Don’t Forget the Library!
This post is part of the #FHforChildren Blog Linkup at http://familylocket.com/family-history-for-children-blog-link-up/teaching-children-genealogy-skills-blog-link-up-january-2018/
In a day and age when records are becoming more and more available online, it can be easy to forget that this world still contains libraries and archives FULL of useful information … information that is NOT yet online! (What!? We can’t find everything we want online?!) It’s true.
I love to teach young people how to utilize the internet for family history research, but I also LOVE to expose them to the beauty of old books on shelves and the thrill of hunting for hard-to-find records. It’s detective work, and bright young brains are good at it! I was sixteen when my grandfather introduced me to a family history library. It became one of my favorite places, and I’ve been going ever since!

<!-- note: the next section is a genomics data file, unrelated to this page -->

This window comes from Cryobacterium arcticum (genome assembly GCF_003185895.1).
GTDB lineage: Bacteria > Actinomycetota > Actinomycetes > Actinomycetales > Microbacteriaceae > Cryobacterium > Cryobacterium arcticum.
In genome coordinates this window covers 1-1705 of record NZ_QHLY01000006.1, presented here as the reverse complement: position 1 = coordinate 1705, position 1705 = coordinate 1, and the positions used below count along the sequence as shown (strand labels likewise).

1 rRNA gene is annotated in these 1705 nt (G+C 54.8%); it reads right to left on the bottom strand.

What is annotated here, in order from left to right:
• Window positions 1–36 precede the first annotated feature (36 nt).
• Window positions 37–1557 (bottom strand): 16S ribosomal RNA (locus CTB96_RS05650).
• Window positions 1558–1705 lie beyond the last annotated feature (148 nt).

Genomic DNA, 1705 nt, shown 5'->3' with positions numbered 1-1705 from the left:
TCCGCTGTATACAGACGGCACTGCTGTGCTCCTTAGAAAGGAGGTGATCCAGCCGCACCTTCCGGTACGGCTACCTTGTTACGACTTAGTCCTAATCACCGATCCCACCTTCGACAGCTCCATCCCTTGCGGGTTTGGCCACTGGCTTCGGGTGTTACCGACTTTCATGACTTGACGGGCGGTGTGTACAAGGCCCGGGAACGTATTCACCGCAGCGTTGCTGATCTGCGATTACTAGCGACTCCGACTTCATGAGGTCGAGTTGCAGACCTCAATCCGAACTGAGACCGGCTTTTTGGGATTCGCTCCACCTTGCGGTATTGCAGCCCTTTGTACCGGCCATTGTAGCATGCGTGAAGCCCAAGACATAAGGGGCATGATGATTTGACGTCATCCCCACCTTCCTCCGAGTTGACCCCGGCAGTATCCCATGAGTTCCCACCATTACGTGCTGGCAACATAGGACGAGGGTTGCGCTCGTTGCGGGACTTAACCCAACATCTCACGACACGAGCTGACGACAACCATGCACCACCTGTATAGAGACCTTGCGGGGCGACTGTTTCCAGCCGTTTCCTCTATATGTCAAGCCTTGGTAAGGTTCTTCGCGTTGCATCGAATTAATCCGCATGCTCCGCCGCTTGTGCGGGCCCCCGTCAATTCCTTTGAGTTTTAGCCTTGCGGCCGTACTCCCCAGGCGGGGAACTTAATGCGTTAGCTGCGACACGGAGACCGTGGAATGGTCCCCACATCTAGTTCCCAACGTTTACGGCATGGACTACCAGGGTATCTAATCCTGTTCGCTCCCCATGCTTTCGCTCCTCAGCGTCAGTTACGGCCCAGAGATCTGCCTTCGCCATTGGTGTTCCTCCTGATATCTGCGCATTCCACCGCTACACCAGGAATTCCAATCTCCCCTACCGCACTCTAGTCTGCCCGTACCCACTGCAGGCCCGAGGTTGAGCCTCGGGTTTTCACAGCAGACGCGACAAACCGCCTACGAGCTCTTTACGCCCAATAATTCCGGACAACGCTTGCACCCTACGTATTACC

Recently, my teenagers, who are fortunate enough to live close to the glorious Salt Lake Family History Library, were hired by an out-of-state relative to visit the library in search of some specific information. With just a quick lesson, kids can easily learn how to locate items in the library.
In just a few minutes, these two had found the records they were looking for, messaged the information to their “client,” and had a little extra spending cash in their pockets. And while a paid job is what got them in the door in the first place, they learned some library skills, and more importantly, they now know the value of the library.
Just for kicks, I showed them the microfilm readers … the tools researchers like myself relied on for the bulk of our information (not so long ago). Interestingly, the teenagers were entertained by this somewhat archaic tool (which is not yet useless, despite digitization efforts). While I was busy on the library computers (ironically), they kept asking for film jobs … “What do you need me to find on film for you, Mom?”
Next time you go to the library, don’t go alone. Take a teenager with you.
*By the way, libraries are not always great places for the littler kids. Until they’re old enough to respect the books and the quiet atmosphere, take the younger ones to the kid-section of the public library, or to one of FamilySearch’s amazing, family-friendly Discovery Centers!